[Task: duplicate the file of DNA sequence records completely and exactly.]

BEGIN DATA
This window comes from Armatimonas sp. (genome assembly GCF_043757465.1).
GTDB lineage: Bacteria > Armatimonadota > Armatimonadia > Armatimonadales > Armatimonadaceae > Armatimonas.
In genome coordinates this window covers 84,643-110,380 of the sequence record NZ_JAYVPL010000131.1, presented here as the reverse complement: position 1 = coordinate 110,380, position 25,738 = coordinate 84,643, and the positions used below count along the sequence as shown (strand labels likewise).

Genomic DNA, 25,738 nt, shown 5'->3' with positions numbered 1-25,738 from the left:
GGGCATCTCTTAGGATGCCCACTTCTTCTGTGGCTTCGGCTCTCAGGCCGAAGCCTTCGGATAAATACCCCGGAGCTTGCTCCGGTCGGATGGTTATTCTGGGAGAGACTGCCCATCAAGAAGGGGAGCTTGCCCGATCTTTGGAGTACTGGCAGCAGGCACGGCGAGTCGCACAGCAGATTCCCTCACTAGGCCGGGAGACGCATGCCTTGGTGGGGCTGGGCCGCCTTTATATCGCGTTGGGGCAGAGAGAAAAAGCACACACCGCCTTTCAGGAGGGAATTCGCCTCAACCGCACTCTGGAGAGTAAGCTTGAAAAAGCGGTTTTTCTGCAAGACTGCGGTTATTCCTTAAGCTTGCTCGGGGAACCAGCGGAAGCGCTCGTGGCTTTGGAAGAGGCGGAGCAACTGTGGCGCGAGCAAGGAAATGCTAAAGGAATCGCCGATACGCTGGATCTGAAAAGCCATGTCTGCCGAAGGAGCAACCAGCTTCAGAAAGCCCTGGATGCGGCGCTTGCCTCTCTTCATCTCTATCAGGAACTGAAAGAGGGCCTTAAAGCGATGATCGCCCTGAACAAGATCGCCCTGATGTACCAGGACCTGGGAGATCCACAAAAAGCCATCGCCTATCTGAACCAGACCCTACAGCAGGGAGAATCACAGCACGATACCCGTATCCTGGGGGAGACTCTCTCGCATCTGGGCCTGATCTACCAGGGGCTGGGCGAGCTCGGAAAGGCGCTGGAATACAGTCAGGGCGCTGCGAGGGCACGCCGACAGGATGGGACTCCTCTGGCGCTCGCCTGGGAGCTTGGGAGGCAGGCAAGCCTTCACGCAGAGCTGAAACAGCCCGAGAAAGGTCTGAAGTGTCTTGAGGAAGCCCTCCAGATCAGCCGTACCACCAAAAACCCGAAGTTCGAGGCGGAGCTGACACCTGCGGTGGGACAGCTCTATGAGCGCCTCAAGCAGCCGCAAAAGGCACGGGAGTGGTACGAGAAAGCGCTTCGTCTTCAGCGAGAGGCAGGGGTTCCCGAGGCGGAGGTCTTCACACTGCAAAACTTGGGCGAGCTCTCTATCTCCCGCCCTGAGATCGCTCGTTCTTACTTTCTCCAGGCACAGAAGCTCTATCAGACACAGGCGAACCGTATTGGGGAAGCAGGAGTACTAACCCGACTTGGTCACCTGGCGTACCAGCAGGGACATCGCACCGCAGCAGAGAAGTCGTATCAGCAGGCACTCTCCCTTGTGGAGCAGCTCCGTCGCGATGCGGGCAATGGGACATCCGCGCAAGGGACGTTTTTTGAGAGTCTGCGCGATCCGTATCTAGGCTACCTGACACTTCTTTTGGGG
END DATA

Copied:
This window comes from Armatimonas sp. (genome assembly GCF_043757465.1).
GTDB lineage: Bacteria > Armatimonadota > Armatimonadia > Armatimonadales > Armatimonadaceae > Armatimonas.
In genome coordinates this window covers 84,643-110,380 of the sequence record NZ_JAYVPL010000131.1, presented here as the reverse complement: position 1 = coordinate 110,380, position 25,738 = coordinate 84,643, and the positions used below count along the sequence as shown (strand labels likewise).

Genomic DNA, 25,738 nt, shown 5'->3' with positions numbered 1-25,738 from the left:
GGGCATCTCTTAGGATGCCCACTTCTTCTGTGGCTTCGGCTCTCAGGCCGAAGCCTTCGGATAAATACCCCGGAGCTTGCTCCGGTCGGATGGTTATTCTGGGAGAGACTGCCCATCAAGAAGGGGAGCTTGCCCGATCTTTGGAGTACTGGCAGCAGGCACGGCGAGTCGCACAGCAGATTCCCTCACTAGGCCGGGAGACGCATGCCTTGGTGGGGCTGGGCCGCCTTTATATCGCGTTGGGGCAGAGAGAAAAAGCACACACCGCCTTTCAGGAGGGAATTCGCCTCAACCGCACTCTGGAGAGTAAGCTTGAAAAAGCGGTTTTTCTGCAAGACTGCGGTTATTCCTTAAGCTTGCTCGGGGAACCAGCGGAAGCGCTCGTGGCTTTGGAAGAGGCGGAGCAACTGTGGCGCGAGCAAGGAAATGCTAAAGGAATCGCCGATACGCTGGATCTGAAAAGCCATGTCTGCCGAAGGAGCAACCAGCTTCAGAAAGCCCTGGATGCGGCGCTTGCCTCTCTTCATCTCTATCAGGAACTGAAAGAGGGCCTTAAAGCGATGATCGCCCTGAACAAGATCGCCCTGATGTACCAGGACCTGGGAGATCCACAAAAAGCCATCGCCTATCTGAACCAGACCCTACAGCAGGGAGAATCACAGCACGATACCCGTATCCTGGGGGAGACTCTCTCGCATCTGGGCCTGATCTACCAGGGGCTGGGCGAGCTCGGAAAGGCGCTGGAATACAGTCAGGGCGCTGCGAGGGCACGCCGACAGGATGGGACTCCTCTGGCGCTCGCCTGGGAGCTTGGGAGGCAGGCAAGCCTTCACGCAGAGCTGAAACAGCCCGAGAAAGGTCTGAAGTGTCTTGAGGAAGCCCTCCAGATCAGCCGTACCACCAAAAACCCGAAGTTCGAGGCGGAGCTGACACCTGCGGTGGGACAGCTCTATGAGCGCCTCAAGCAGCCGCAAAAGGCACGGGAGTGGTACGAGAAAGCGCTTCGTCTTCAGCGAGAGGCAGGGGTTCCCGAGGCGGAGGTCTTCACACTGCAAAACTTGGGCGAGCTCTCTATCTCCCGCCCTGAGATCGCTCGTTCTTACTTTCTCCAGGCACAGAAGCTCTATCAGACACAGGCGAACCGTATTGGGGAAGCAGGAGTACTAACCCGACTTGGTCACCTGGCGTACCAGCAGGGACATCGCACCGCAGCAGAGAAGTCGTATCAGCAGGCACTCTCCCTTGTGGAGCAGCTCCGTCGCGATGCGGGCAATGGGACATCCGCGCAAGGGACGTTTTTTGAGAGTCTGCGCGATCCGTATCTAGGCTACCTGACACTTCTTTTGGGG